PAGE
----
Coping Mechanisms to aid in dealing with anxiety are vital to taking care of yourself and your mental health! I’ve dealt with anxiety for years, here are a few things that have helped me cope with it.
1. Meditation and Mantras
I was initially pretty sceptical about trying meditation. My mind runs a mile a minute and it is hard for me to sit still for a lengthy period of time, especially if all I’m doing during that time is slowly breathing in and out. However, once I finally tried it for myself, I realized how valuable it could really be. Yes, it is hard at the start to keep your mind focused on your breathing and not all of the things you need to do that day, but once you hone in on your breathing, it gets easier to shut the world out. There are so many free, guided meditations available on Youtube, which is what I usually use. Taking the time to relax your mind and body is self-care 101, and so worth the time spent. Remember that old saying, “never knock it ’til you try it”?
Mantras were lumped into the things I said that I would never try, along with meditation. Yet again, it was proved that my assumptions about this practice were all wrong. I felt silly on my first attempt, just like my first meditation session, but I was dumbfounded at the effect it had on my mood and attitude. For example, a mantra that I use often is, “I have plenty of time and everything I have to do will get done.” It is a simple phrase, however, the impact it has is crucial in letting my mind focus on one thing at a time and lowering my anxiousness. It can literally just be as simple as telling yourself that you’re okay; figuring out what you need to hear and telling yourself that is powerful.
2. Journaling and/or To-Do Lists
This one has been something I’ve done for years, letting all of my feelings dump out onto paper. The ability to be completely transparent without the fear of someone else’s judgment is so freeing. Whenever I feel anxious, I just write down all of the factors that are heightening my anxiety, whether large or small. Just getting the thoughts down on paper and out of my head is so helpful. Compared to the times that I have let the feelings stew inside and kept my thoughts to myself to the times when I have journaled out my feelings, journaling has been the better option every single time. You don’t need a fancy notebook to write in, you can use anything you have around the house like half-used notebooks, paper from a to-do list pad, anything that you can write on will work.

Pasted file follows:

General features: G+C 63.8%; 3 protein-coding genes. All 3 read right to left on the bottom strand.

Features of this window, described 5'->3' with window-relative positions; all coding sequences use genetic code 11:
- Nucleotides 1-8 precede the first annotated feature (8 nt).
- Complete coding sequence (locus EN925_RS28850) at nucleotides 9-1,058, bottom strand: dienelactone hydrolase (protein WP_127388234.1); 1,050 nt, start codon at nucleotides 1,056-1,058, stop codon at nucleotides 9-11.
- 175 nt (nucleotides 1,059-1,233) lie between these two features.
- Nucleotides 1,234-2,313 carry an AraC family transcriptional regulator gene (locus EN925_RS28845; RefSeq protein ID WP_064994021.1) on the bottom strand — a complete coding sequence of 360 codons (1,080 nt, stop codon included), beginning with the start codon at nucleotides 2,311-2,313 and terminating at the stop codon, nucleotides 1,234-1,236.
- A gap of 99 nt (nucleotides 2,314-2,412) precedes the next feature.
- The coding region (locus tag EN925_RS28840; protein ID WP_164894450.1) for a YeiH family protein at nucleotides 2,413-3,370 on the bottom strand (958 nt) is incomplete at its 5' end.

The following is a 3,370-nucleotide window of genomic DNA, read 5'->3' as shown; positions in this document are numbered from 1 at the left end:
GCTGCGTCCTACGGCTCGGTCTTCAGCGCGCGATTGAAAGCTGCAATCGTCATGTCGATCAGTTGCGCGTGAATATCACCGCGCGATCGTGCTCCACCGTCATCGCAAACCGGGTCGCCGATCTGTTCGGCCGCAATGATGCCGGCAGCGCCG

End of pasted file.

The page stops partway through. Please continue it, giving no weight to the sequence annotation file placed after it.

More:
If you are not the journaling type, a simple to-do list is also a great option. Writing down a few major tasks that you need to complete throughout the day or over an entire week tells your brain that you have not forgotten anything, which takes the anxiety of possibly not getting everything done out of the equation. Going back to the mantra example, it solidifies the fact that you have plenty of time to get everything finished and that you will indeed get it all done. Also, it is so satisfying to cross things off as you go, the sense of accomplishment is so motivating!
3. Talking to a Loved One
Now on the off chance that talking to yourself, either through writing or aloud, is not your thing, talking to a trusted friend or family member can also be super comforting when you feel anxious. Whether you call them on the phone or meet up in person, just letting someone in on how you are feeling, someone who understands you and loves you, is much like journaling is for me. It can be a little intimidating the first time you bring it up in conversation, but even if they have not felt the exact same emotions you are feeling, they’ll listen and comfort you. Voicing your worries, insecurities, the things that are making you feel this way, all take a little weight off of your chest. You no longer have to deal with it all on your own, someone is in it with you.
4. Diving into Fictional Worlds
Escapism is something that the entire world does on a daily basis, from music and television shows to books and film. My personal favorite form of escapism, which also doubles as one of my coping mechanisms, is reading books, fiction specifically. While it isn’t healthy to constantly live in an alternate reality, escaping real life for a little while is a fun way to keep yourself busy and not think about the things that make you anxious or anxiety in general. Reading opens the door to an endless amount of possibilities and a compelling story takes you completely out of reality and all of the responsibility and stressors fade away for a little while. Whether you are interested in history, romance, poetry, fantasy, or a combination of those genres, there is bound to be a book out there that you are interested in!
Okay, so I know that the concept of breaking a sweat and pushing through a hard workout is not one of the most appealing coping mechanisms. Nevertheless, the correlation between releasing endorphins in a workout and a good mood is undeniable. You do not have to do a crazy intense HIIT workout or run a 5K, even a relaxing yoga flow can lessen your anxiety and boost your mood. In fact, the deep breathing and calming music combined with gentle stretching is my favorite way to exercise when I am feeling more on edge than usual. It is like a more active form of meditation for those of us that have trouble sitting still. Whatever form of exercise you usually enjoy, try that next time you are anxious and see if that helps reduce it!